Commercial Office Upgrades: Cost Considerations
Early attention to goals, budgets and schedules can ensure renovations of commercial office buildings deliver benefits
Someone else might set the budget, but it is up to managers to develop a realistic estimate of the renovation project’s costs. By understanding the expectations of those promoting the renovation and the condition of the space and its supporting systems can managers develop a realistic estimate of cost.
In developing this estimate, managers also must take a number of other factors into consideration. Will operations continue in the area being renovated, or will they move to another space? Is that space available, or will the organization have to rent temporary facilities?
If clients are to remain in place during the renovation, managers need to address several other issues that will impact total renovation project cost. When can the work take place? Is renovation construction limited to only those hours in which the space is unoccupied, or can work take place without interfering with operations?
Do managers need to provide temporary utilities? For example, if the project involves replacing the HVAC system, is there a need to provide portable heating or cooling units or temporary electrical power or telecommunications capabilities?
Each of these issues will impact overall project costs, and managers must factor them into the project estimate before the budget is set. If the estimate exceeds the budget being provided, now is the time for managers to figure out the items that need to be changed. Once the project is underway, it might be too late to make the needed changes that could bring the project cost down without causing it to fail to meet the renovation objectives.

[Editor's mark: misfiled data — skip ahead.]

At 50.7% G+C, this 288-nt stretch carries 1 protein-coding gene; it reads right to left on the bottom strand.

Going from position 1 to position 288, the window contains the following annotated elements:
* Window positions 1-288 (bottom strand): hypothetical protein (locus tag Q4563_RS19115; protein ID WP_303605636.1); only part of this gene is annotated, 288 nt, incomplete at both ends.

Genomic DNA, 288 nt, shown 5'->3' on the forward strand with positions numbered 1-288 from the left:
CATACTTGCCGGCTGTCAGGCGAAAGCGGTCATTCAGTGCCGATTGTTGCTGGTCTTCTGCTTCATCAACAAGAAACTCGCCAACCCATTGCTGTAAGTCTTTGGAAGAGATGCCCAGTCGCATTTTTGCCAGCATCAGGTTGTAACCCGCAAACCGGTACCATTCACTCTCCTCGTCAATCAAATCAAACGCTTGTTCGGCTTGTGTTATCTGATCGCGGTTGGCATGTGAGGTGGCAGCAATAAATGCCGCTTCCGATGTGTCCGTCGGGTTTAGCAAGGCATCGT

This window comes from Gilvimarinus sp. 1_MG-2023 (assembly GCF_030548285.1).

It is not enough just to estimate the cost of each step or component in the project process. Workers come across unforeseen issues once construction begins. A comprehensive facility assessment will help reduce or eliminate most such issues, but there still can be unforeseen issues — hidden deterioration in the building structure or systems, asbestos on piping behind walls being removed, or hidden water damage. All of these are typical issues managers run into after a project starts, and they will impact project costs. Managers must plan for these hidden issues by including a contingency in their project estimate. The size of the contingency will depend on the complexity of the project and the age of the facility, but for most projects, a contingency of 10-15 percent provides adequate protection.